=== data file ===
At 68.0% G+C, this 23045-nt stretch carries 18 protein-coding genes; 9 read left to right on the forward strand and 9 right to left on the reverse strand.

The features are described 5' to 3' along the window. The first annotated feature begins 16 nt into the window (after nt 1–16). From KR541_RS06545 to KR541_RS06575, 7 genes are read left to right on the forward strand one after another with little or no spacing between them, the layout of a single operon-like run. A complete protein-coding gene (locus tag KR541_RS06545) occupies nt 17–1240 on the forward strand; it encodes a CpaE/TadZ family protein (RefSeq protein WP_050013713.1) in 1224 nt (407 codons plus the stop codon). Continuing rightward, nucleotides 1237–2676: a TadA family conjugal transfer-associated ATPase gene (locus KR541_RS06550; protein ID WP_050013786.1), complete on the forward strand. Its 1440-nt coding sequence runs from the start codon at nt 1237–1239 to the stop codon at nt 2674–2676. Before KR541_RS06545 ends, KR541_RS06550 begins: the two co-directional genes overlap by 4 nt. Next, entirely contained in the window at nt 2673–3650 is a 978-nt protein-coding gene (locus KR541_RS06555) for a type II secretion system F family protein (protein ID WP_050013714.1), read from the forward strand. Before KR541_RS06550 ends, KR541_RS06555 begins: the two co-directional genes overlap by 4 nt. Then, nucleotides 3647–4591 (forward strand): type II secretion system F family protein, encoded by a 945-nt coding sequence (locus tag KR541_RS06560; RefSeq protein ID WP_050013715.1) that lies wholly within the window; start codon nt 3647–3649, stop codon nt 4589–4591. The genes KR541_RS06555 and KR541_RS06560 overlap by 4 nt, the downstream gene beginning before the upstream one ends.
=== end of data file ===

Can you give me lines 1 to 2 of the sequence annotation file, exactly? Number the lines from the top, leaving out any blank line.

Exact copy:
At 68.0% G+C, this 23045-nt stretch carries 18 protein-coding genes; 9 read left to right on the forward strand and 9 right to left on the reverse strand.

The features are described 5' to 3' along the window. The first annotated feature begins 16 nt into the window (after nt 1–16). From KR541_RS06545 to KR541_RS06575, 7 genes are read left to right on the forward strand one after another with little or no spacing between them, the layout of a single operon-like run. A complete protein-coding gene (locus tag KR541_RS06545) occupies nt 17–1240 on the forward strand; it encodes a CpaE/TadZ family protein (RefSeq protein WP_050013713.1) in 1224 nt (407 codons plus the stop codon). Continuing rightward, nucleotides 1237–2676: a TadA family conjugal transfer-associated ATPase gene (locus KR541_RS06550; protein ID WP_050013786.1), complete on the forward strand. Its 1440-nt coding sequence runs from the start codon at nt 1237–1239 to the stop codon at nt 2674–2676. Before KR541_RS06545 ends, KR541_RS06550 begins: the two co-directional genes overlap by 4 nt. Next, entirely contained in the window at nt 2673–3650 is a 978-nt protein-coding gene (locus KR541_RS06555) for a type II secretion system F family protein (protein ID WP_050013714.1), read from the forward strand. Before KR541_RS06550 ends, KR541_RS06555 begins: the two co-directional genes overlap by 4 nt. Then, nucleotides 3647–4591 (forward strand): type II secretion system F family protein, encoded by a 945-nt coding sequence (locus tag KR541_RS06560; RefSeq protein ID WP_050013715.1) that lies wholly within the window; start codon nt 3647–3649, stop codon nt 4589–4591. The genes KR541_RS06555 and KR541_RS06560 overlap by 4 nt, the downstream gene beginning before the upstream one ends.